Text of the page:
Jeremy Corbyn: Voters should turn anger towards austerity, not immigration

Jeremy Corbyn

Jeremy Corbyn today defended immigration against the “failure of our government”, as the momentum in the EU referendum appears to be shifting back to Remain.

The Labour leader also paid respect to Jo Cox, saying that it was a responsibility to “create a more tolerant society” in her memory: “An MP has died. It’s an attack on all of us. In her memory, we have to create a more tolerant society. In her memory, we have to reach out.”

Appearing on the BBC’s Andrew Marr Show, Corbyn attacked the controversial UKIP ad campaign that launched this week as an “appalling poster”.He raised a concern that “the far right have been allowed to grasp the agenda” on the issue of immigration, and said that concerns voters’ raised around immigration were in fact problems caused by “failure of government”.

“It’s a failure of our government to properly fund local authorities,” he said. “It’s a failure of our government to provide housing for people. It’s a failure of our government for the first time in twenty years, thirty years maybe, attacking school budgets.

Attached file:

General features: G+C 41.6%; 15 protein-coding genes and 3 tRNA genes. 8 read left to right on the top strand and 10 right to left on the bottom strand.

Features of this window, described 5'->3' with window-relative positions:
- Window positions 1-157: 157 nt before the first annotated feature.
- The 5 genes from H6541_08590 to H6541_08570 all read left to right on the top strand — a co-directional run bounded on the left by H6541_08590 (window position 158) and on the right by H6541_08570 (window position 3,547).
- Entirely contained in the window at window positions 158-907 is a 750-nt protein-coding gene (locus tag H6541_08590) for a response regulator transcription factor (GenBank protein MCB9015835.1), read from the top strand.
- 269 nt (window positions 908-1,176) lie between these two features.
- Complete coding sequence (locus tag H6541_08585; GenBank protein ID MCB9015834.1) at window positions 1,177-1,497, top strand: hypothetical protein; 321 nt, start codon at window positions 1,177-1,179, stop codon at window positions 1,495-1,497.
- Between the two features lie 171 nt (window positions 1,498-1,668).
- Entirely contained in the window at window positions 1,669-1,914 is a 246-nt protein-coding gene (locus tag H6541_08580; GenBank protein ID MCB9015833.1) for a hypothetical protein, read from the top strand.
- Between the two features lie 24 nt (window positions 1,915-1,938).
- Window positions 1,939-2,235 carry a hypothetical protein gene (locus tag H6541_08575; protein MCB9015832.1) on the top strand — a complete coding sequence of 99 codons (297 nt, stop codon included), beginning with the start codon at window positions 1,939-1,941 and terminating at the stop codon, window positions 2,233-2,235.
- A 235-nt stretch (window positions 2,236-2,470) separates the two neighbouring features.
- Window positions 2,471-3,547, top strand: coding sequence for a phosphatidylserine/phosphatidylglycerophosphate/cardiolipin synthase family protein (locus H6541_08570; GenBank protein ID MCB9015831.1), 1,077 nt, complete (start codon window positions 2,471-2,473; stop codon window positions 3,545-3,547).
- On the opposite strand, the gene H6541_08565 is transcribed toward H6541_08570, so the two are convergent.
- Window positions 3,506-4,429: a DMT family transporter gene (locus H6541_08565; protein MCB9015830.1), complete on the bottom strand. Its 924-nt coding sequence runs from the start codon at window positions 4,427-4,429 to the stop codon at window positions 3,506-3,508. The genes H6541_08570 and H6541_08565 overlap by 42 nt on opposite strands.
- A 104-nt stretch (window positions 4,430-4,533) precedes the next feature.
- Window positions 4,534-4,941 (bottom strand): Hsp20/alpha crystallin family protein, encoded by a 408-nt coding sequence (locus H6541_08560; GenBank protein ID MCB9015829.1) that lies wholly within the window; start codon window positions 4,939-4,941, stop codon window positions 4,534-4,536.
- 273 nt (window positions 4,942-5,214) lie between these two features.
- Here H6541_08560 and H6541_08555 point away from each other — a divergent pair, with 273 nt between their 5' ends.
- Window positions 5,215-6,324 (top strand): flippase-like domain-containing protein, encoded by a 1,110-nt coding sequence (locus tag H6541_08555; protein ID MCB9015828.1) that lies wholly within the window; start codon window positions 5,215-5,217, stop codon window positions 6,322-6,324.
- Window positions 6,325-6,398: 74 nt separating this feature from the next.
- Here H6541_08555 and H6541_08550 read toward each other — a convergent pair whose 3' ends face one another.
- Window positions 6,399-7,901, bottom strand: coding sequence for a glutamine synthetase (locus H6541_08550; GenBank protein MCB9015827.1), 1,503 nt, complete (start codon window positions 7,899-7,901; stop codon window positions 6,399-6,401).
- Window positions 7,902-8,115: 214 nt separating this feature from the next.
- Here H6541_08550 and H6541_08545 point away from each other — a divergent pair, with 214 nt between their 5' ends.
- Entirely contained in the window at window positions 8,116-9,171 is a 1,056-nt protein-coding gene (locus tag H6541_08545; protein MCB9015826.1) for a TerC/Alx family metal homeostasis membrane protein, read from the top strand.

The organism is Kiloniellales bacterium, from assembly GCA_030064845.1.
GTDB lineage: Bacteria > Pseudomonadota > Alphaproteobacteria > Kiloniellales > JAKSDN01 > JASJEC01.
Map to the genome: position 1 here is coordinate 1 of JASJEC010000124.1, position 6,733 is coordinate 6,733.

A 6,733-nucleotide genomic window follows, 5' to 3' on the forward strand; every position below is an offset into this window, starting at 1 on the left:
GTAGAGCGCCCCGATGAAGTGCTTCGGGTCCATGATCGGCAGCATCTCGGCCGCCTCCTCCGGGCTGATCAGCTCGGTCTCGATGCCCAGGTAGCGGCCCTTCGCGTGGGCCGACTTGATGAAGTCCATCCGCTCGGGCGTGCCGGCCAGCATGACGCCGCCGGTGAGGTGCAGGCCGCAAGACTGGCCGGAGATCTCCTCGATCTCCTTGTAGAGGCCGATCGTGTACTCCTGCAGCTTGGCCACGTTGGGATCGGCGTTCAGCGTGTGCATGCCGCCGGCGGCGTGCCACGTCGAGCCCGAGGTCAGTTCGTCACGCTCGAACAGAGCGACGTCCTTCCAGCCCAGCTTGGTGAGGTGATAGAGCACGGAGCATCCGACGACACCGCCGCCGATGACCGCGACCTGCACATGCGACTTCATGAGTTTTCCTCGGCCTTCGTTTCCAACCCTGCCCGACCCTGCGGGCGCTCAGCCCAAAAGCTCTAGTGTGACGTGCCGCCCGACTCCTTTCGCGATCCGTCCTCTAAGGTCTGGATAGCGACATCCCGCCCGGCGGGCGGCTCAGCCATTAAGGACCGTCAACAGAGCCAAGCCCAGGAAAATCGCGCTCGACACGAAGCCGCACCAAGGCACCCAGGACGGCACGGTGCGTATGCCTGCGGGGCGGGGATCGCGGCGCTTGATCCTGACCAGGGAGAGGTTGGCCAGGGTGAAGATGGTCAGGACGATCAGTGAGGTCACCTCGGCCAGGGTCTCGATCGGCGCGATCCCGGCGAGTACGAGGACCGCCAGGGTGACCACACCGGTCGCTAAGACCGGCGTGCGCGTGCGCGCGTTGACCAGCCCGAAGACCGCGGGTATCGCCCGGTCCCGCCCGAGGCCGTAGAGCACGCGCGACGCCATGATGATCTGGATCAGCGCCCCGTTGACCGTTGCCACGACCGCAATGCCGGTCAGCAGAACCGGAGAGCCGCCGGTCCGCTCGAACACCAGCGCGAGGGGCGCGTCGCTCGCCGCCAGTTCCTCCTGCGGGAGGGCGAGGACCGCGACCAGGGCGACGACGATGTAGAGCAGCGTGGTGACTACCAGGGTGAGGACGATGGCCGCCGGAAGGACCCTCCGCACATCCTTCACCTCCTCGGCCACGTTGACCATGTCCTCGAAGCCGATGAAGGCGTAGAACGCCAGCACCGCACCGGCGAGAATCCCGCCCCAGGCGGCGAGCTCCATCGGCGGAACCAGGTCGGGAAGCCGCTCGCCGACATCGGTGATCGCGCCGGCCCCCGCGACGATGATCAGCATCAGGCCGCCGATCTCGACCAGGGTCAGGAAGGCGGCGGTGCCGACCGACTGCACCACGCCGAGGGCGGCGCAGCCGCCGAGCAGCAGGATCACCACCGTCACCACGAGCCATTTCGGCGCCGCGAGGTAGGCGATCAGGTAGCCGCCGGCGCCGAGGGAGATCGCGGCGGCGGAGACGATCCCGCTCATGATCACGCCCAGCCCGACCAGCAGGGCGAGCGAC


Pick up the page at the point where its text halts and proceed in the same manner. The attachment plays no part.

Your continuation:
“It’s that that is the problem and they [voters] should turn their anger towards this government and the austerity that’s been put forward by Cameron and Osborne over the past six years.”

Corbyn also risked consternation in the Labour Party by saying that he did not believe you could have an upper limit on immigration while there is free movement within the EU.

Asked about whether it was possible to have a curb on immigration, Corbyn replied:

“I don’t think you can have one while you have the free movement of labour, and I think the free movement of labour means you have to balance the economy, you have to improve living standards and conditions.”

He also suggested that the EU was partially to blame for high levels of immigration because of austerity measures imposed on countries like Greece.

“If you deliberately lower living standards and increase poverty in certain countries in south east or eastern Europe, then you’re bound to have a flow of people looking for a place to go. Surely the issue is an anti-austerity, a growth package all across Europe rather than this.”

This comes as the latest polling gives Remain a slight lead in the referendum, after weeks in which Leave appeared to have the edge.

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